Hugo is surprised to find that Isabelle wears a heart shaped key as a pendant, a perfect match for the heart shaped lock in the automaton. He convinces the adventure hungry Isabelle & using her key, is able to run the automaton. But seems the questions only get bigger, coz upon being started, the automaton scribbles an image & even signs in the name of “George Melies” that Isabelle immediately recognizes as that of Papa Georges’. Unable to come to any conclusion, Hugo & Isabelle decide to probe further as the involvement of Papa Georges makes them even more inquisitive.  Papa George and Mama Jeanne meanwhile are in a complete denial mode and Papa George even fires Hugo from his shop for having broken his trust.

But Hugo & Isabelle are far from discouraged. Their curiosity takes them to the library where they discover the image drawn by the automaton was in fact an image from a famous George Melies movie, Voyage to moon. They are surprised to find out that Papa George, alias George Melies had been a famous filmmaker of his times, known for his movies full of fantasy & imagination. The author of the book is a big Melies fan himself. And so when the kids tell him Melies is alive, he is more than happy to help them connect the dots.

As the author comes face to face Mama Jeanne at her house, the story takes a new turn. Mama Jeanne had in fact been a famous actress of her times. As Melies walks unannounced into the secret filming of his movie in the living room, he breaks down & remembers the ups and downs in his life. How a successful director, known for transforming imagination into movies, falls prey to the change of times when after World War I, there are no takers for fantasy.  Ben Kingsley once again proves his mantle as he plays the perfect part of a loser who had sold everything to survive in the big, bad world, selling his movie films to a company that melted them to make shoe heels.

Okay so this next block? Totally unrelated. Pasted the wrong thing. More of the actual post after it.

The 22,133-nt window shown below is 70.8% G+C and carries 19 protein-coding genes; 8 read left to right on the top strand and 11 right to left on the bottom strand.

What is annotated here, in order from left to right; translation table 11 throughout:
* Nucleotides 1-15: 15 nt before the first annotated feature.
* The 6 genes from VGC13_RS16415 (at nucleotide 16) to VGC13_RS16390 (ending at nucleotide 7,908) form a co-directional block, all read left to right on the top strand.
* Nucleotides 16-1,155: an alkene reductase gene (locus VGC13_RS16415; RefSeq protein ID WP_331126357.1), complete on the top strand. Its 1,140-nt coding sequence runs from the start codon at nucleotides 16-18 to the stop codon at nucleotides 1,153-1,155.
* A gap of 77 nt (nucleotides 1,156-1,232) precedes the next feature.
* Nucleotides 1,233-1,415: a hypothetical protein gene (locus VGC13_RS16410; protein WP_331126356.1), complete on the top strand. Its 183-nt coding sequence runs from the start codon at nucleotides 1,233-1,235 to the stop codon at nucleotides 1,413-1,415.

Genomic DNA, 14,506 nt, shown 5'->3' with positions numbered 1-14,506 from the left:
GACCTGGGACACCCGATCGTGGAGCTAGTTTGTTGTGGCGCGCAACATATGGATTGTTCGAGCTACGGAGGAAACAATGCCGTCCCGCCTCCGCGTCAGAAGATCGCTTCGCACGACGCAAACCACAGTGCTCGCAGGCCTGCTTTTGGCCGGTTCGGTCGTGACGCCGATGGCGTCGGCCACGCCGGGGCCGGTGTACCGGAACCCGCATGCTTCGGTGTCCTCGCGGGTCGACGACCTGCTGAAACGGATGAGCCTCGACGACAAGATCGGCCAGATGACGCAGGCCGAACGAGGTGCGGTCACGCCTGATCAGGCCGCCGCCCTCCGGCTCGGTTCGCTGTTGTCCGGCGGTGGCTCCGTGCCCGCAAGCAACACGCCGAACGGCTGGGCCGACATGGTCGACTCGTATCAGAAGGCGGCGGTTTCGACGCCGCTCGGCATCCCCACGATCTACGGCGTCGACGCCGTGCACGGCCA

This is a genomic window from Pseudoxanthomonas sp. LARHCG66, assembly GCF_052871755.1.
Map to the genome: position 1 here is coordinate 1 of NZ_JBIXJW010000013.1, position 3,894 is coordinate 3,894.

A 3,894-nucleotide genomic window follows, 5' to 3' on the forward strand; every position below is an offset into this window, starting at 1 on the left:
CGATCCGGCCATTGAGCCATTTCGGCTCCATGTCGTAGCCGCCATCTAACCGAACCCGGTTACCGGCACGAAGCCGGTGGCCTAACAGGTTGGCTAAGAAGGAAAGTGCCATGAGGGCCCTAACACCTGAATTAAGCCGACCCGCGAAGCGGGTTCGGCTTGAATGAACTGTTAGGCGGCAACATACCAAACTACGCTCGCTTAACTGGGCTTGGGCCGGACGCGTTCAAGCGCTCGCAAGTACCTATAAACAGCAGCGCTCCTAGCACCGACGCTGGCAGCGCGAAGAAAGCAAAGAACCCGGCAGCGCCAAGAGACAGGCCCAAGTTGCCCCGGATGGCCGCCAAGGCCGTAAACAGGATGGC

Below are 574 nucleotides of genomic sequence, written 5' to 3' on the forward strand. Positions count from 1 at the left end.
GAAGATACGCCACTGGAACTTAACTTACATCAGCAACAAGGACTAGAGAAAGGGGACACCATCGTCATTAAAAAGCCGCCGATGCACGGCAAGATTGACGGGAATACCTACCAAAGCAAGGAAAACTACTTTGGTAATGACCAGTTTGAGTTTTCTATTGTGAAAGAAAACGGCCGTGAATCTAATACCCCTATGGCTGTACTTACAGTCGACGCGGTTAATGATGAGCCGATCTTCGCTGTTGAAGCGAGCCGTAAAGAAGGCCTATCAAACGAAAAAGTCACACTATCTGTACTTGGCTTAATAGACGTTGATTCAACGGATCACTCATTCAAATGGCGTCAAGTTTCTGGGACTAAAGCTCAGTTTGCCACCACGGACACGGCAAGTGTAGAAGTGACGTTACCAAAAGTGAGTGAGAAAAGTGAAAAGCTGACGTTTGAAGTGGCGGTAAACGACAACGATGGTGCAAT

The story begun by the scribbling of the automaton, ends on a happy note, with Papa Georges getting his lost glory back & Hugo no longer being an orphan. As he is finally caught by the station master, Papa Georges comes just in time & says “the child belongs to me”, freeing Hugo from the label of “orphan” & giving him a new life. Hugo has finally found a message he had been searching for in the mystery of the automaton, the message of a new life and rising up from the ashes to a life of happiness and fulfillment.

You will love the movie for its immaculate cinematography, intensity of the acts and the flow that the director has managed to keep going throughout the show!

No wonder, the movie won 5 oscars at the 84th Academy Awards in 2011.

And now for my favorite moment from the movie…
A very optimist Hugo tells a disappointed Isabelle, “Every machine comes with just the right number of parts, no part extra. This world too is a machine & if I am here, I ain’t an extra part. SO, there’s a purpose why I am here, and I gotta find it!”



8 comments:

  1. This compels me to watch the movie.Job well done then ! :)

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  2. nice review with minimum spoilers !!

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  3. Hugo is one my fav films.. nice review. well done

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  4. Wonderful review of the movie.

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  5. Very well written and I too loved the movie :)